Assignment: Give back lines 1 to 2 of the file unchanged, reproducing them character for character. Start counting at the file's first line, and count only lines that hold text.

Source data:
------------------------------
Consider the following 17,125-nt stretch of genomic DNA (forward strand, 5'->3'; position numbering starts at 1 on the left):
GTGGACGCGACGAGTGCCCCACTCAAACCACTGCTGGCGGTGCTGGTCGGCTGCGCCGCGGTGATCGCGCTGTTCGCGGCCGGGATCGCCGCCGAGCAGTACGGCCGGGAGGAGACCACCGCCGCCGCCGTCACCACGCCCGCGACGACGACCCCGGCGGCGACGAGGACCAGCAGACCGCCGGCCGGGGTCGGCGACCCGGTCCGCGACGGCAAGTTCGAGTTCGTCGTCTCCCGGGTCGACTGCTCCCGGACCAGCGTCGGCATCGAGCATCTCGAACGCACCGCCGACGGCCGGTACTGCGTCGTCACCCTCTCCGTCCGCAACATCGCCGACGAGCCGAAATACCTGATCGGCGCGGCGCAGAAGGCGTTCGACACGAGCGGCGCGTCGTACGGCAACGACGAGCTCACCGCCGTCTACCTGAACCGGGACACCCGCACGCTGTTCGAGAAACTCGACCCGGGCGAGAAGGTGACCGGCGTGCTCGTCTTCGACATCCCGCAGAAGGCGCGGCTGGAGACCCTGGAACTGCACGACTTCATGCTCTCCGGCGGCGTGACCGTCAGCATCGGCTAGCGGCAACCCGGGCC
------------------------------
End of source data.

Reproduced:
Consider the following 17,125-nt stretch of genomic DNA (forward strand, 5'->3'; position numbering starts at 1 on the left):
GTGGACGCGACGAGTGCCCCACTCAAACCACTGCTGGCGGTGCTGGTCGGCTGCGCCGCGGTGATCGCGCTGTTCGCGGCCGGGATCGCCGCCGAGCAGTACGGCCGGGAGGAGACCACCGCCGCCGCCGTCACCACGCCCGCGACGACGACCCCGGCGGCGACGAGGACCAGCAGACCGCCGGCCGGGGTCGGCGACCCGGTCCGCGACGGCAAGTTCGAGTTCGTCGTCTCCCGGGTCGACTGCTCCCGGACCAGCGTCGGCATCGAGCATCTCGAACGCACCGCCGACGGCCGGTACTGCGTCGTCACCCTCTCCGTCCGCAACATCGCCGACGAGCCGAAATACCTGATCGGCGCGGCGCAGAAGGCGTTCGACACGAGCGGCGCGTCGTACGGCAACGACGAGCTCACCGCCGTCTACCTGAACCGGGACACCCGCACGCTGTTCGAGAAACTCGACCCGGGCGAGAAGGTGACCGGCGTGCTCGTCTTCGACATCCCGCAGAAGGCGCGGCTGGAGACCCTGGAACTGCACGACTTCATGCTCTCCGGCGGCGTGACCGTCAGCATCGGCTAGCGGCAACCCGGGCC